Does this (see picture) require a mezuzah? I assume the doors off the hallway are bedrooms. Not sure the entrance to the hallway is itself a doorway or not.
There are two requirements to be obligated in a mezuzah: two doorposts AND a lintel (horizontal beam on the top of the doorway for the door, if it exists, to close on) (Rambam, hilkhot tefillin umezuzah vesefer Torah 6:1; Shulchan Arukh YD 287:1). [See, however, Hagahot Maymonit on Rambam 6:1, who cites an opinion that either of these criteria suffice to create a mezuzah obligation].
In your picture, there are two separate areas – see diagram 1 – the long narrow hallway (A), and the wider hallway that enters from the left side (B).
| A | | A |
| | (diagram 1) | | (diagram 2)
| *————- | *——————–
| A B | B
| *————- |
| A | |————————
As to the long, narrow hallway- there clearly is no obligation of mezuzah. There is no doorposts anywhere. The wider hallway on the left (B), is irrelevant to the placing of a mezuzah in the long, narrow hallway. At most, B would be like a room off to the side of A. The room might require a mezuzah, but the hallway does not.
As to B – the first question would be whether we view the corners, where B makes a right angle with A on its left and right wall – marked with asterisks – as doorposts, since we can see those two corners as creating the frame for a door. Rosh states that we can count these as doorposts, but other poskim argue against this, and still others try to limit Rosh to special cases, where the corners would actually close off some of the space of B (see Chazon Ish 172:2). So, even going from B to A, there is a question if we have doorposts.
It is not clear from your photo if the left wall of B comes to the middle of A, as in diagram 1, or if it connects with the beginning of A, as in diagram 2. If it is the latter, then we have an additional problem of only one doorpost.
The case of one doorpost is addressed in Gemara Menachot 34a. The initial statement is that without two doorposts there is no obligation to place a mezuzah. The Gemara then introduces the position of Rabbi Meir who says that even one doorpost is sufficient, provided that it is on the right. Rosh (hilkhot mezuzah 14) and the Tur (YD 287) follows the position of Rabbi Meir, whereas Rambam (6:1) rules that two doorposts are needed. The Shulchan Arukh YD 287:1 rules like Rambam that two doorposts are required. Shakh 1 notes the opposing position of Rosh and the Tur and rules that we should put up a mezuzah without a berakhah when there is a doorpost on the right, even if there isn’t one on the left.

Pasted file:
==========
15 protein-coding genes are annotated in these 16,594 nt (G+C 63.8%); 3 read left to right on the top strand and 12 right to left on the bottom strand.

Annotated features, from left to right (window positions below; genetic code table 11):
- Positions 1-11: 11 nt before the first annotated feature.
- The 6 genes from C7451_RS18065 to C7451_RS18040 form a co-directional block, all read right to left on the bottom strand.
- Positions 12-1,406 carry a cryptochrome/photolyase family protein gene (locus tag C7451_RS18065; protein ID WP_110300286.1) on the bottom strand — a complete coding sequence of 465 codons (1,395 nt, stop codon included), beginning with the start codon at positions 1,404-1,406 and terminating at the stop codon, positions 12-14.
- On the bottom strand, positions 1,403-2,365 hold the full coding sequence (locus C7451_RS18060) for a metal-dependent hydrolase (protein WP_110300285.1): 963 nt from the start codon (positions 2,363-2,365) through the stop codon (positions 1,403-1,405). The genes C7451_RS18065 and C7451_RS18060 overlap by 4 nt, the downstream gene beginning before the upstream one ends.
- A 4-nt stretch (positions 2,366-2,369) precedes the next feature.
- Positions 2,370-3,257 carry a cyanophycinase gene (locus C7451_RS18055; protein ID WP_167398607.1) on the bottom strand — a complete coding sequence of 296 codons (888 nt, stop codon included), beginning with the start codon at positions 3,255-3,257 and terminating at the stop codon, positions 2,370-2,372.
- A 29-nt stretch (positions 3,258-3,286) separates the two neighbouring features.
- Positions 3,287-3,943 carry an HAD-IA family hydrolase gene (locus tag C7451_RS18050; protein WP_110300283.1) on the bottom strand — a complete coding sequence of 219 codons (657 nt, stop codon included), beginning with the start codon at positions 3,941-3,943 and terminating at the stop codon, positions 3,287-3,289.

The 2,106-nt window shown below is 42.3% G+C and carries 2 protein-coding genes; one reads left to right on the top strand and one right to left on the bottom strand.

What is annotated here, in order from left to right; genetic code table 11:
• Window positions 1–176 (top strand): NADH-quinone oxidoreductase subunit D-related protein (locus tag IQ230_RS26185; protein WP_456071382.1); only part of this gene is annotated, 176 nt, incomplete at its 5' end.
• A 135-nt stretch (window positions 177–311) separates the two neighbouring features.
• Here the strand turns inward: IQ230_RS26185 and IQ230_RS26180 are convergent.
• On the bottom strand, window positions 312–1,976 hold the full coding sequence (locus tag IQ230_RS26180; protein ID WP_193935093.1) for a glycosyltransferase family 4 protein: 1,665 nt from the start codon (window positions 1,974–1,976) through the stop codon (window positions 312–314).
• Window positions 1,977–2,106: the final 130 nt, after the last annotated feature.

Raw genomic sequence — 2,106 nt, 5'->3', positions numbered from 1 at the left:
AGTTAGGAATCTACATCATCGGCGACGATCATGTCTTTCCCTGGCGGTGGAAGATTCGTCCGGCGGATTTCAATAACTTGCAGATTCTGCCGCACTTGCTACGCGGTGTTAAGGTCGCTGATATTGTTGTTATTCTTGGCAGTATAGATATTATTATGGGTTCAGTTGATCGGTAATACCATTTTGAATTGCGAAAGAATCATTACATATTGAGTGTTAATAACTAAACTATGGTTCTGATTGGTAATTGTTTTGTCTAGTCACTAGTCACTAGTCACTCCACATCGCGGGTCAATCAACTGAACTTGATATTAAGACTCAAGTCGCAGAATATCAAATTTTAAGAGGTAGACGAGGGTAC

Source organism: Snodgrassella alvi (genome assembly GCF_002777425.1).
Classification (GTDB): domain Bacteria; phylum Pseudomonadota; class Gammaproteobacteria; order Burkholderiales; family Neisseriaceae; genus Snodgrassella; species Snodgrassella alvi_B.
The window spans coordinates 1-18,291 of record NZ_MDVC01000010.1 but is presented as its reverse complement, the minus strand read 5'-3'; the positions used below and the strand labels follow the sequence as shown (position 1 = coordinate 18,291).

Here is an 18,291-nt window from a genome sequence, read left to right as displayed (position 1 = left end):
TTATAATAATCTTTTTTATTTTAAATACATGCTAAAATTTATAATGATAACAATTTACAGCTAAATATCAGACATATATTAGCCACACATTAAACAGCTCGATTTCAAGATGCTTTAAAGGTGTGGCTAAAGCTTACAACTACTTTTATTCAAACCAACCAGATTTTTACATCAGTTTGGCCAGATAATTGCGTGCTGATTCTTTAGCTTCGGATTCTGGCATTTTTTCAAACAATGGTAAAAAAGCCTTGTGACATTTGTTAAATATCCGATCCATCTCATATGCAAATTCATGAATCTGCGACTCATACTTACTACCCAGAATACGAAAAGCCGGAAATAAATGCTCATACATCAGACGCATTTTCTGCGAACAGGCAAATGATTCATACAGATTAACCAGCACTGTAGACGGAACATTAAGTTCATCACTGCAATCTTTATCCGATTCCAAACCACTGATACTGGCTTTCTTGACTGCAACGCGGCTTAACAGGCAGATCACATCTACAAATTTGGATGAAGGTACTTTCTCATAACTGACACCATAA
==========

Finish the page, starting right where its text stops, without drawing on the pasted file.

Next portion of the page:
In addition to all this, if B and A are both hallways, and B is not some type of a room, then that is an additional reason to not define them as separate spaces vis-à-vis a mezuzah.
As to the lintel – there is a debate in the poskim whether the ceiling can count as a lintel (see Chazon Ish 172:3 and Mikdash Me’at YD 287:5) . In this case, in addition to the ceiling, you also have the drop down segment from the ceiling between B and A. However, this is not directly at or on top of the corners. Although very close, the ruling is that to count as a lintel, it has to be directly on top of the doorposts (see Shulchan Arukh OH 362:11, Magen Avraham 19, and Mishnah Berurah 63). In addition, here it is connected on the sides, not on the top, which also doesn’t work. So the drop-down part of the ceiling does NOT count as a lintel.
CONCLUSION – In this case, there are many reasons to assume that you are exempt (serious question if there are doorposts; if they are both hallways, then it is essentially one room; based on the case there might only be one corner/doorpost; and there quite possibly is not a lintel). Thus, I would not put up a mezuzah, even in the space heading from B to A. Some might advise putting up without a berakhah, but in my opinion this would lead to unnecessary chumrot regarding mezuzah in general, in situations where there is little or no reason to put one up. So – in short – no requirement for a mezuzah here.